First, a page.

The Baggies confirm that they have spoken to their forward about his controversial gesture after netting against West Ham but will continue to use him while under investigation
The French striker marked his second goal in Saturday's 3-3 Premier League draw at West Ham with a gesture that has been linked to anti-establishment and allegedly anti-semitic connotations in his homeland.
Anelka insisted that he had not set out to offend anyone of Jewish faith, stating that the action was dedicated to his comedian friend, Dieudonne M'bala M'bala, but he could face a ban of up to five games from the FA.
In a statement on their official website, West Brom declared that they have accepted the forward's explanation for the celebration but have warned him not to do it again, while explaining that he will remain available for selection until the investigation is concluded.
"Nicolas was asked to explain his goal celebration by caretaker head coach Keith Downing within minutes of the game finishing at West Ham," the statement wrote. "Nicolas said that he performed the gesture to dedicate his goal to a friend and vehemently denied having any intention to cause offence.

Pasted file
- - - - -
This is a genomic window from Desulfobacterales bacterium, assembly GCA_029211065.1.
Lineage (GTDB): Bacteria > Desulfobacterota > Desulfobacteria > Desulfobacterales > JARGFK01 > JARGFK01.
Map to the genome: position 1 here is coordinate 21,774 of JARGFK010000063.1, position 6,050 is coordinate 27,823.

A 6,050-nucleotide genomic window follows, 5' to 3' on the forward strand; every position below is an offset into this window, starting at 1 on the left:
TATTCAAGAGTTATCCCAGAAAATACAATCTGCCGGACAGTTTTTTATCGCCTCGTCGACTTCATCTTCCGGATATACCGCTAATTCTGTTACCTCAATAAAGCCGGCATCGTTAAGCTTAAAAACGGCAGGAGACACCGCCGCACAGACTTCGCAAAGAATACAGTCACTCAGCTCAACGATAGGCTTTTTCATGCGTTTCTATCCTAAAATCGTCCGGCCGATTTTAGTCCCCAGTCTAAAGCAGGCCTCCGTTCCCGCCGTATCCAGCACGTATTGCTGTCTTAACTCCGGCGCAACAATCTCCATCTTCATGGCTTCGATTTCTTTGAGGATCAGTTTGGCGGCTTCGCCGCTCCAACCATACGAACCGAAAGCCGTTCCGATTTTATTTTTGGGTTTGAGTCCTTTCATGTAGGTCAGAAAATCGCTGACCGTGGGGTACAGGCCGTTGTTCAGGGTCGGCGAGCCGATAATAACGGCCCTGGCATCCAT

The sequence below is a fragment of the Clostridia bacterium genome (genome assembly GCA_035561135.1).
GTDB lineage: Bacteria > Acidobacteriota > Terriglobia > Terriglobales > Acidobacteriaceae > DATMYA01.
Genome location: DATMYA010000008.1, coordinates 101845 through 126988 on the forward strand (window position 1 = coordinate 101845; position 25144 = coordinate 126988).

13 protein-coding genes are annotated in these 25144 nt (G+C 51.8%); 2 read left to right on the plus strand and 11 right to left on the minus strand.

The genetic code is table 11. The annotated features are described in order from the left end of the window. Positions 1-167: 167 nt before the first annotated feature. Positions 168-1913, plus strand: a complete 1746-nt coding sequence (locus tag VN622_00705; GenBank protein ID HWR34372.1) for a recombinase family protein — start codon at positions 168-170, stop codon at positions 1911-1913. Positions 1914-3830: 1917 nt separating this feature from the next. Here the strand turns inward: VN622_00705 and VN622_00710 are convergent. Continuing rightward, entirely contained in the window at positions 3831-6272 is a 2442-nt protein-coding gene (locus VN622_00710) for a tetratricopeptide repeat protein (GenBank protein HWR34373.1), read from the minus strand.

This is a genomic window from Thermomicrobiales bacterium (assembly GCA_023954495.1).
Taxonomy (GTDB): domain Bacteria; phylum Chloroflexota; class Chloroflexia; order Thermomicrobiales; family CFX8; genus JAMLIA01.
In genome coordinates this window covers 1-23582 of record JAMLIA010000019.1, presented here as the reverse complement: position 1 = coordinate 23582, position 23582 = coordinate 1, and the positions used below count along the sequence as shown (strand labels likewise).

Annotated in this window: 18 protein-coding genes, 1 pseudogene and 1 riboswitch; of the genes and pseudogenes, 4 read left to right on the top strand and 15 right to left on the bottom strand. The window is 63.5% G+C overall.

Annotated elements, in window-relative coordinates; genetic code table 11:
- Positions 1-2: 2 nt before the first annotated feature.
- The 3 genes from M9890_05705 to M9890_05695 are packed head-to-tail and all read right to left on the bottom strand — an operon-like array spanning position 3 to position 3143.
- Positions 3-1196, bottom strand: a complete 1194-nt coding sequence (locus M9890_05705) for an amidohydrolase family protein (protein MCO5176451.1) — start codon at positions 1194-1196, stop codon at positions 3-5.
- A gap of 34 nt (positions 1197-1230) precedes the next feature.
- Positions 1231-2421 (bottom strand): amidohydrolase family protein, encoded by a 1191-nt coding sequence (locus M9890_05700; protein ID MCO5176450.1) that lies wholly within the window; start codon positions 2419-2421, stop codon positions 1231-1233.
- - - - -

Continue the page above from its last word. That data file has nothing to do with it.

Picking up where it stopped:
"Upon reporting for training this morning, Nicolas was asked by sporting and technical director Richard Garlick to give a full explanation about his goal celebration, during which he again strongly denied intending to cause offence.
"The club fully acknowledges that Nicolas's goal celebration has caused offence in some quarters and has asked Nicolas not to perform the gesture again. Nicolas immediately agreed to adhere to this request.
"The club is aware that the Football Association is investigating the matter and has offered its full co-operation. The club will continue to make its own enquiries - a process which will remain confidential between the club and Nicolas.
"Nicolas is eligible for matches whilst the FA carries out its investigation. Therefore, Nicolas will remain under consideration for first-team selection whilst the FA and club continue their enquiries."